An Artist?

I had written to a friend saying I don’t pay attention to certain things like proper filing of papers and washing the cars because it takes too much time away from the fun, creative parts of life, the intent being to free me from the (?) of life.

She wrote back saying “That’s because you are an artist!”

I wonder. Am I an artist? What does that mean? It’s too easy of an answer.  I have enough of the credentials to be called an artist, including an undergraduate degree in both studio art and art history. I have owned art galleries. I personally create art in clay and do brush painting on paper. I have a Studio where we create from my designs, some of the most magical relief works I have ever seen. I design jewelry, furniture, and other art objects. I have designed and built a couple houses in Bali and am planning more. (Architectural design has been a calling since I was twelve years old.) I write extensively and people tell me that writing is inspiring and well crafted. Yet I question the title: Artist. It feels like a very tight box.

From what people say and write about being an artist, it is a life full of angst, doubt, and dry periods. It is hard work, they say, and the final creation never comes up to the level of the vision. They worry about being understood and accepted and want to eventually to be in the great galleries and museums.

If all the above is true, I am definitely not an artist.

I don’t live in a world of angst. I accept fairly easily what comes my way and I am grateful for an amazingly happy, healthy and creative life.  I make works of art and craft and don’t take much time to worry about what I have done or not done. I  am essentially a maker. I make things. If you read my writing, you will see a man who is not without introspection, but doubt about creativity is not a problem.

I haven’t known a dry period for decades. My problem is having far too many things to make and not enough time.  It is fun and exciting much of the time, though editing writing can be hard work and it takes long hours to make other art.  My vision for a piece never matches the final creation but more often than not, it turns out better than my vision. I guess the vision shifts so much in the process I forget how it was supposed to turn out. I’m not often disappointed with my work. If I’m not failing some of the time, I’m being too safe.  I just don’t know where to put the actual failures. I can’t seem to throw them out, thinking one day I will see the source of the failure and the piece will turn out great in the end. That really doesn’t happen much. Failures are mostly just that, failures. Tries that didn’t make it. Turn the piece over and try again. It’s not all that personal.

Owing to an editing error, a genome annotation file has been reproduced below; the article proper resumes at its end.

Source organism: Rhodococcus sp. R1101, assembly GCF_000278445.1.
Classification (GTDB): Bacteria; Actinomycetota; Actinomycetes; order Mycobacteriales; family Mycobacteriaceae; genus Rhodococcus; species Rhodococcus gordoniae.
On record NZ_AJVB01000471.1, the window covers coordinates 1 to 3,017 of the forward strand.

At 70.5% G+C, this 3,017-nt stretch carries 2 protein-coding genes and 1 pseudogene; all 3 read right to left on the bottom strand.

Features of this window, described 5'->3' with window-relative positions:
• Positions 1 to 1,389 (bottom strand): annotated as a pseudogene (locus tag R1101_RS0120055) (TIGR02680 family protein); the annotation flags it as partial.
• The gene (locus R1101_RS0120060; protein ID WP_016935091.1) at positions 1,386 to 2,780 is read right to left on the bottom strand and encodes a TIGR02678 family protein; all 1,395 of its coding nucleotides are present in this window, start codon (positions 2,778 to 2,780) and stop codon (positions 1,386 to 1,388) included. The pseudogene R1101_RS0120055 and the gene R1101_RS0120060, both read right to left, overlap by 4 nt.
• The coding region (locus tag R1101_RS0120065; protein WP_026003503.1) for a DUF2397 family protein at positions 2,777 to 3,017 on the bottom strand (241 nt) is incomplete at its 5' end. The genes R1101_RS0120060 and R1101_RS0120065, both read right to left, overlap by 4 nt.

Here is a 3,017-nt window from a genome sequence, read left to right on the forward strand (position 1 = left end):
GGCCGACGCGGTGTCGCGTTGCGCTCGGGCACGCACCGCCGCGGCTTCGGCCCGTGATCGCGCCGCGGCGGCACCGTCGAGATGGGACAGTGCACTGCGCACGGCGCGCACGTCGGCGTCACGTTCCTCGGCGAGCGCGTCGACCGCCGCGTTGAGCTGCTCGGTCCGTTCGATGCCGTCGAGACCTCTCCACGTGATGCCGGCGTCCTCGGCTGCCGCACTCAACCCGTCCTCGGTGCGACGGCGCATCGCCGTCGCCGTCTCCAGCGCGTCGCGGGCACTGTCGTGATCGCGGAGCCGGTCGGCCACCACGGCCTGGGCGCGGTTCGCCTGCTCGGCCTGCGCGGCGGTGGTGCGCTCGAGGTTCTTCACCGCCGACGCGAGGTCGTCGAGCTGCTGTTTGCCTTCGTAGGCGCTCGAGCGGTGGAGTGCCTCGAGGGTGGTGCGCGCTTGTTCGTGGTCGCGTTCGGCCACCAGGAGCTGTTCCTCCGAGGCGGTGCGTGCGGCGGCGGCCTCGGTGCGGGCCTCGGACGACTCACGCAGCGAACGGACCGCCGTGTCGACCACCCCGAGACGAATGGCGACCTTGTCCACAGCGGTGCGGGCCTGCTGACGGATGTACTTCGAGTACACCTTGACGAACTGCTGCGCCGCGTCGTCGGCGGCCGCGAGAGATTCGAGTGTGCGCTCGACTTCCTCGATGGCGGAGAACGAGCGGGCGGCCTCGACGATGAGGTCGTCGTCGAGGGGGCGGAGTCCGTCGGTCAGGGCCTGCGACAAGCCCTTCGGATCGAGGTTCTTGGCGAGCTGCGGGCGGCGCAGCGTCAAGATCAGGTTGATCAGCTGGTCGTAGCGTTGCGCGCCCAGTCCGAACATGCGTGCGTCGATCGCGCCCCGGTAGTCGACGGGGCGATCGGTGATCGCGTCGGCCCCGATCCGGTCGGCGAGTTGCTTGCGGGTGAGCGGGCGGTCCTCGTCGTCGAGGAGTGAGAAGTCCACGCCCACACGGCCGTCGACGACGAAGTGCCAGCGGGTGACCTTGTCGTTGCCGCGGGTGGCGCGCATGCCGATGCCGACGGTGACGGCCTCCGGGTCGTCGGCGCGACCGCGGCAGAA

Accepting my art? Well, I like for my art to sell. It needs a place to go. Being accumulated in a closet is not fun. I have been fortunate in this department. People readily understand and accept my work well enough to buy it.  In my writing, the goal is not for acceptance or understanding. I am exploring my mind, other people, and the world around me in my writing. What I write and share is shockingly personal, yet I don’t take responses too personally, in that I am not defined by the acceptance or rejection of what I write. I like it when my writing or art gives people inspiration, when it takes them to unknown places and opens the internal and external worlds for them.  It lets me know if the work is succeeding in communication.  Nature is a large part of what I explore. It is real, pure, mindless and thoughtless. We need that in our lives, given the level of thinking (having thoughts) we engage in minute to minute. Nature is a break from that. If I can provide that kind of break through my art and writing, then that’s a good thing.  A question is if none of what I do communicates; none of it touches anyone else or inspires them or gives them joy or brings beauty to life, then would I go on?

Getting my work in great galleries and museums was a dream when I was young. I thought if that happened that meant I am accepted, appreciated and worth something. I wanted and needed proof.  I may have grown up a bit since then.  I really do see that no amount of external acceptance and appreciation will fill me with self-worth. Only I can do that for myself.

Either I am a raving lunatic or a somewhat wise animal, a good bad dog and most likely I am all of the above, but an artist?


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Having journeyed to the Far East and Asia over 20 times in the past 20 years, I’ve been intrigued and inspired by the ingenuity, craftsmanship, balance and human spirit that have gone into the making of those works I have seen and collected.

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